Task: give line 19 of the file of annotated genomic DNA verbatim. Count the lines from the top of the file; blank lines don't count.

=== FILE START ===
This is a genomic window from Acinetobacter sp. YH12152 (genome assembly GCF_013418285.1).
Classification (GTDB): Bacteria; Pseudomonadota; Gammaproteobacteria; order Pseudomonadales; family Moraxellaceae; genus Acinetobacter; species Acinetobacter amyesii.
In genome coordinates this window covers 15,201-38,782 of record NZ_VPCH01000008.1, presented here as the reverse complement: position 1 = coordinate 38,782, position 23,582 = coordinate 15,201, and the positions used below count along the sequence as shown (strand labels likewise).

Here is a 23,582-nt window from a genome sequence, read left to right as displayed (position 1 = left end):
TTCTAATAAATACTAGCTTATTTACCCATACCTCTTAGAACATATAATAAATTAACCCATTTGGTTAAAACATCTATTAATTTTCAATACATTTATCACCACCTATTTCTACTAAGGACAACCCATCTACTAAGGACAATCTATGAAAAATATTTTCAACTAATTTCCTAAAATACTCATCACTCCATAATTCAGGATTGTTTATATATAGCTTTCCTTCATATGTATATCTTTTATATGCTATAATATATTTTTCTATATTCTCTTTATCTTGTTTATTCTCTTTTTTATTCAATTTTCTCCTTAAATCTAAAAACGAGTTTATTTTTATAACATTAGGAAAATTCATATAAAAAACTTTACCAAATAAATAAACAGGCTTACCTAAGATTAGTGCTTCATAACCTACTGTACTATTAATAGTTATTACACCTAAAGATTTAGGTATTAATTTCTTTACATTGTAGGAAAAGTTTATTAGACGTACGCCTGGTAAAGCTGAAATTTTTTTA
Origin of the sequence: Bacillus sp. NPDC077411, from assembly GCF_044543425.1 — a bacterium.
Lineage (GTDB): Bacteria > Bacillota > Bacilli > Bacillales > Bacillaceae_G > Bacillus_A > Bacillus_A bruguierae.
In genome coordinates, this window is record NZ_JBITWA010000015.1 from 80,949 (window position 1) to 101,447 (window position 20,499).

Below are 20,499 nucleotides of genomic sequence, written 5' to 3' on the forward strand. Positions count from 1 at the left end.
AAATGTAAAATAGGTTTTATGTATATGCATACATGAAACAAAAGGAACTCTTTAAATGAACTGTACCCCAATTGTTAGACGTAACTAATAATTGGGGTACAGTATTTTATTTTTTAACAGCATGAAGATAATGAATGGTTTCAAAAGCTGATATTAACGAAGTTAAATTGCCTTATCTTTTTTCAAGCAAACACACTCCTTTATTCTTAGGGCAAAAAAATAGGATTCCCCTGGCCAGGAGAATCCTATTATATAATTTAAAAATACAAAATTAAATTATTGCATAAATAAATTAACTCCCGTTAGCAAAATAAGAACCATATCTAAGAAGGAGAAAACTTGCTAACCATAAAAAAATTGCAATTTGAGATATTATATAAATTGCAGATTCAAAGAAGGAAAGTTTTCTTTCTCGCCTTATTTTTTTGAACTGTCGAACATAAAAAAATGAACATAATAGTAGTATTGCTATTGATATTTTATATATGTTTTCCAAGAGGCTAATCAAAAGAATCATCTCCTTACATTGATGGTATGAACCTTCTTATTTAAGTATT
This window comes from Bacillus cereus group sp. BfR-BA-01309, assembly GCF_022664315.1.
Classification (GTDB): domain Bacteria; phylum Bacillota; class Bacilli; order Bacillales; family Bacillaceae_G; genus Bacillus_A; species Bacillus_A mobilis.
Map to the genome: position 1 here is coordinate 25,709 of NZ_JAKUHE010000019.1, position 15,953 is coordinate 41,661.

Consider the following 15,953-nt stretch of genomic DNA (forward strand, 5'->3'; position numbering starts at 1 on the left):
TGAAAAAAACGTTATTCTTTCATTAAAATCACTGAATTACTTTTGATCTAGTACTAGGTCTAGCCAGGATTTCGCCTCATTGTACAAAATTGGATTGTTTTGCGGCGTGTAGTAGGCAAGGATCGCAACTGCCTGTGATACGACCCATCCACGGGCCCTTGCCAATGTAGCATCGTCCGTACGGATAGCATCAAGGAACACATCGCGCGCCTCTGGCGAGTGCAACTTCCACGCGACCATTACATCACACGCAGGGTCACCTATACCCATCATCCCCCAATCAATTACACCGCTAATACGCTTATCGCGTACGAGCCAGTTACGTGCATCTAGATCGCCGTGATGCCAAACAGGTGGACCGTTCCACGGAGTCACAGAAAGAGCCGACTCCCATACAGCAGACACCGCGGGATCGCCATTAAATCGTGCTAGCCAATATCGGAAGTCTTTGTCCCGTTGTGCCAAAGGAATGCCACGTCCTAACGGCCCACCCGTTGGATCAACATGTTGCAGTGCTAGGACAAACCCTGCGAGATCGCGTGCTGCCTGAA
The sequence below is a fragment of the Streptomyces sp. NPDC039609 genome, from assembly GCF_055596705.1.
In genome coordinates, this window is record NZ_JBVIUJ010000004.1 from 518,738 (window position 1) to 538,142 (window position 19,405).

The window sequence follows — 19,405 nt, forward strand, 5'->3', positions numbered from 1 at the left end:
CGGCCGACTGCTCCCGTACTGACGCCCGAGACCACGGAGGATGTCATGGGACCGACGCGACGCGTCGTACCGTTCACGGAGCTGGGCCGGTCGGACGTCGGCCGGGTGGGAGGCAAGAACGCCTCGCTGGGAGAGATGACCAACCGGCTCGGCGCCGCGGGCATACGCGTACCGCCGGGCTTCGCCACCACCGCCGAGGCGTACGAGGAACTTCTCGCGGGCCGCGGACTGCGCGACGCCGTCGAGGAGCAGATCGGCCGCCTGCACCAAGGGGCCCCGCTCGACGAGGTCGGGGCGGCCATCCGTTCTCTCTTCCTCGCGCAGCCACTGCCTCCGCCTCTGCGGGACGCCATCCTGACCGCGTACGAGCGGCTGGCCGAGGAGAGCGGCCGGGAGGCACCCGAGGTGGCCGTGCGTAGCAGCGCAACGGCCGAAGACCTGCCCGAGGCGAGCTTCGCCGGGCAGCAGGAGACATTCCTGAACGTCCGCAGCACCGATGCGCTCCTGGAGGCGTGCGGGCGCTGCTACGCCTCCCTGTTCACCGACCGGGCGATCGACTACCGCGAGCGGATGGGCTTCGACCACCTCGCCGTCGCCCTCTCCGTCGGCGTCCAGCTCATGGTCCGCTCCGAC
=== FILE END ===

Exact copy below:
CGGCCGACTGCTCCCGTACTGACGCCCGAGACCACGGAGGATGTCATGGGACCGACGCGACGCGTCGTACCGTTCACGGAGCTGGGCCGGTCGGACGTCGGCCGGGTGGGAGGCAAGAACGCCTCGCTGGGAGAGATGACCAACCGGCTCGGCGCCGCGGGCATACGCGTACCGCCGGGCTTCGCCACCACCGCCGAGGCGTACGAGGAACTTCTCGCGGGCCGCGGACTGCGCGACGCCGTCGAGGAGCAGATCGGCCGCCTGCACCAAGGGGCCCCGCTCGACGAGGTCGGGGCGGCCATCCGTTCTCTCTTCCTCGCGCAGCCACTGCCTCCGCCTCTGCGGGACGCCATCCTGACCGCGTACGAGCGGCTGGCCGAGGAGAGCGGCCGGGAGGCACCCGAGGTGGCCGTGCGTAGCAGCGCAACGGCCGAAGACCTGCCCGAGGCGAGCTTCGCCGGGCAGCAGGAGACATTCCTGAACGTCCGCAGCACCGATGCGCTCCTGGAGGCGTGCGGGCGCTGCTACGCCTCCCTGTTCACCGACCGGGCGATCGACTACCGCGAGCGGATGGGCTTCGACCACCTCGCCGTCGCCCTCTCCGTCGGCGTCCAGCTCATGGTCCGCTCCGAC